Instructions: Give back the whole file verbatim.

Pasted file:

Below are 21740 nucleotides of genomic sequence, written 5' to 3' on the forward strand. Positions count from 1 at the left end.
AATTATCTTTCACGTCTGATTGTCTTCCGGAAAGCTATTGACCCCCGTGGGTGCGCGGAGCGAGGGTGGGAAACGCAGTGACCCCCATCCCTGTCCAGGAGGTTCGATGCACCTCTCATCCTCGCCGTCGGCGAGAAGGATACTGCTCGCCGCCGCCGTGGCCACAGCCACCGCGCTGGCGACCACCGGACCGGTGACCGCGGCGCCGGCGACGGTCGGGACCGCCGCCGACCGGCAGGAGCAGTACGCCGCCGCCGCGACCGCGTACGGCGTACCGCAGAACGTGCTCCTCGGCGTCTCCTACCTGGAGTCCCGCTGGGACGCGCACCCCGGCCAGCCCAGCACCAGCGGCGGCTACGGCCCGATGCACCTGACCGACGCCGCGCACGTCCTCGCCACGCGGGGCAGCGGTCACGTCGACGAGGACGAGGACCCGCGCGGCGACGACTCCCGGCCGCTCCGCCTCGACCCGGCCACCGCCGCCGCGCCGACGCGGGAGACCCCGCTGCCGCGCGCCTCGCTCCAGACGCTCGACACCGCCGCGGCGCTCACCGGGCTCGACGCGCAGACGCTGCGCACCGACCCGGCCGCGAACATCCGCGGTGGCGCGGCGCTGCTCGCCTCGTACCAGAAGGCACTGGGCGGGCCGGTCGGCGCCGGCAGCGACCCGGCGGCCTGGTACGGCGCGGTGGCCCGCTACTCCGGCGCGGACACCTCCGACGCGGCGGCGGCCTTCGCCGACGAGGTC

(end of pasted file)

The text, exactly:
Below are 21740 nucleotides of genomic sequence, written 5' to 3' on the forward strand. Positions count from 1 at the left end.
AATTATCTTTCACGTCTGATTGTCTTCCGGAAAGCTATTGACCCCCGTGGGTGCGCGGAGCGAGGGTGGGAAACGCAGTGACCCCCATCCCTGTCCAGGAGGTTCGATGCACCTCTCATCCTCGCCGTCGGCGAGAAGGATACTGCTCGCCGCCGCCGTGGCCACAGCCACCGCGCTGGCGACCACCGGACCGGTGACCGCGGCGCCGGCGACGGTCGGGACCGCCGCCGACCGGCAGGAGCAGTACGCCGCCGCCGCGACCGCGTACGGCGTACCGCAGAACGTGCTCCTCGGCGTCTCCTACCTGGAGTCCCGCTGGGACGCGCACCCCGGCCAGCCCAGCACCAGCGGCGGCTACGGCCCGATGCACCTGACCGACGCCGCGCACGTCCTCGCCACGCGGGGCAGCGGTCACGTCGACGAGGACGAGGACCCGCGCGGCGACGACTCCCGGCCGCTCCGCCTCGACCCGGCCACCGCCGCCGCGCCGACGCGGGAGACCCCGCTGCCGCGCGCCTCGCTCCAGACGCTCGACACCGCCGCGGCGCTCACCGGGCTCGACGCGCAGACGCTGCGCACCGACCCGGCCGCGAACATCCGCGGTGGCGCGGCGCTGCTCGCCTCGTACCAGAAGGCACTGGGCGGGCCGGTCGGCGCCGGCAGCGACCCGGCGGCCTGGTACGGCGCGGTGGCCCGCTACTCCGGCGCGGACACCTCCGACGCGGCGGCGGCCTTCGCCGACGAGGTC